Speed work in running refers to a type of running workout in which a runner runs for certain intervals near, at, or even faster than their VO2max pace. The benefits of speed work for runners include training the body to output more effort, maintain a higher cadence, and mentally cope with physical discomfort while running.
Speed work can help runners output more effort, maintain a higher cadence, and mentally cope with physical discomfort while running. It can also help runners become faster, fitter, and stronger, increase the range of movement in joints, and make them more comfortable at all speeds.
TYPES OF SPEED WORK
- Fartlek Training: This involves alternating between fast running and slower, recovery phases. It's great for building speed endurance, especially for new runners.
- Interval Training: Here, you run at high intensity for a set time, then take a break before repeating. The focus is on short, intense bursts.
- Tempo Runs: These are sustained runs at a pace slightly faster than your usual race pace. They're meant to improve your ability to maintain high intensity over longer periods.
IMPLEMENTING SPEED WORK
- Gradual Introduction: Start with less frequent and shorter workouts, especially if you're a beginner or returning from injury.
- Progressive Increase: Slowly add more intense and longer sessions as you advance.
- Consistent Warm-Up: Always start with a warm-up to prepare your body.
- Recovery: Include rest days in your training to allow your body to recover.
In summary, Speed Work is an integral part of a runner's training, helping to enhance speed, endurance, and efficiency. Whether it's through Fartlek, Interval, or Tempo Runs, incorporating these workouts into your routine can significantly improve your overall running performance and help you achieve your race goals more effectively.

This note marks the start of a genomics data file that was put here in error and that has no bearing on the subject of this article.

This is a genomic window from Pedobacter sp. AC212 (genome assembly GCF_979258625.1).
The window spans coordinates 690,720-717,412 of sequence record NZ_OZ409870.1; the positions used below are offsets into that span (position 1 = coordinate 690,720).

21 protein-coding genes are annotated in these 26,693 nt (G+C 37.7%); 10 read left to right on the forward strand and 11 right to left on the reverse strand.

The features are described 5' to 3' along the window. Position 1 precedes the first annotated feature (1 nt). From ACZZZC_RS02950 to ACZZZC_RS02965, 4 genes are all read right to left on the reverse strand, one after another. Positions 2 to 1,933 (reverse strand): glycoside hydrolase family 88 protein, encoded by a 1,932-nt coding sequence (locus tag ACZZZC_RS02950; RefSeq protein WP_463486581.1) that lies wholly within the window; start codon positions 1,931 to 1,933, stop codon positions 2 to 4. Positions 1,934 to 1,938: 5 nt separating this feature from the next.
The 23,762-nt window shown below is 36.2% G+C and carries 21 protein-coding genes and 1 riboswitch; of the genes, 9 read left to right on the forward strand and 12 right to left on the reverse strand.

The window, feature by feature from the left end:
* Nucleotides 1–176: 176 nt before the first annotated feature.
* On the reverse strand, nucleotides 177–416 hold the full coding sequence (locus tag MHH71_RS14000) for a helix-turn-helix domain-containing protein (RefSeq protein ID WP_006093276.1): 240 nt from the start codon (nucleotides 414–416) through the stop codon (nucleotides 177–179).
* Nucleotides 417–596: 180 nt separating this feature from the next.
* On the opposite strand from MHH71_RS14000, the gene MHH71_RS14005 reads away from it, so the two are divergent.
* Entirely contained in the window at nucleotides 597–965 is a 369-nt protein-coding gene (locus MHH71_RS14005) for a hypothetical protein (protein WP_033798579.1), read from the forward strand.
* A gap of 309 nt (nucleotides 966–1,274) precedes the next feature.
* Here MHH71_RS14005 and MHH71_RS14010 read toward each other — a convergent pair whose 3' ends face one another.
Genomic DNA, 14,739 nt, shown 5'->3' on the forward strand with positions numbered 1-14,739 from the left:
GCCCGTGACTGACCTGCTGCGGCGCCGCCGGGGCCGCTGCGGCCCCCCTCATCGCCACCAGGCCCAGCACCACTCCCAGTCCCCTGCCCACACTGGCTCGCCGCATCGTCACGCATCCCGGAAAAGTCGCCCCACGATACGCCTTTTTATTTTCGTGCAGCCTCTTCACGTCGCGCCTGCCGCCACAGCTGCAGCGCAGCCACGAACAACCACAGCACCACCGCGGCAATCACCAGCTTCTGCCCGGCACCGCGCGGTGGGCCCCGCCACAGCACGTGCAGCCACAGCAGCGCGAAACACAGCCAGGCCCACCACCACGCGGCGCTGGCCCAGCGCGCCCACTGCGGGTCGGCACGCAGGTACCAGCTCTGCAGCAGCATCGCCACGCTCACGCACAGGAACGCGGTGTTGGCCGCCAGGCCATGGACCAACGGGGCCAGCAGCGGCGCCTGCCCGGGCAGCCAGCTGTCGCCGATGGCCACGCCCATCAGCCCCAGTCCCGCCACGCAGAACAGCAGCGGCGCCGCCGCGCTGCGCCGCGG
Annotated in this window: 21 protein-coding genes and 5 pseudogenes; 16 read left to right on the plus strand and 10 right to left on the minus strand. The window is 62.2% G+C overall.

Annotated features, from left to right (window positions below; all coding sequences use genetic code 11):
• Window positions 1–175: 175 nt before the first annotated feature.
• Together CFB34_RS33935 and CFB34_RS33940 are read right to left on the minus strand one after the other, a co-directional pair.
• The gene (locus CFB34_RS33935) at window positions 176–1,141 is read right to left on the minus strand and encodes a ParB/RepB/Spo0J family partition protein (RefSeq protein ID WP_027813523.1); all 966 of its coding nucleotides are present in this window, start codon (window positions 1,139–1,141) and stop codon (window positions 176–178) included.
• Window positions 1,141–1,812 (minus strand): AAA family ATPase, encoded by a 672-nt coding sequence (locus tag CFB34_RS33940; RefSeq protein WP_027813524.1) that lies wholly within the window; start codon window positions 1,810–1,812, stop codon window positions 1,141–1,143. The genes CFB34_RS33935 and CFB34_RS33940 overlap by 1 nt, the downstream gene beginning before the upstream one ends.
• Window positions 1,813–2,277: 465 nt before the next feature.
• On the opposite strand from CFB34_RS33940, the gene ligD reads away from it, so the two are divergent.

SPEED WORK FAQs
Some examples of speed workouts for runners include:
- Strides: These are short bursts of speed, often 80-100 meters, where the runner gradually accelerates to near top speed, holds it for a few seconds, and then gradually decelerates. This helps improve running form and efficiency
- Fartleks: Fartlek, which means "speed play" in Swedish, involves periods of fast running intermixed with periods of slower running or jogging. It's a more unstructured form of speed training that can be adapted to individual preferences and training needs.
- Tempo Runs: These are runs done at a "comfortably hard" pace, typically at a pace that you could sustain for about an hour in a race. This helps improve the body's ability to clear lactic acid and improves the body's ability to use oxygen.
- Intervals: Interval training involves running at a high intensity for a set distance or time, followed by a period of rest or low-intensity recovery. This helps improve cardiovascular fitness and running speed.
- Hill Repeats: This workout involves running up a hill at a hard effort, then jogging or walking back down to recover. It helps improve leg strength and running power.
These workouts are designed to help runners improve their speed, endurance, and overall running performance. It's important to incorporate speed workouts gradually and to adjust them based on individual fitness levels and training goals.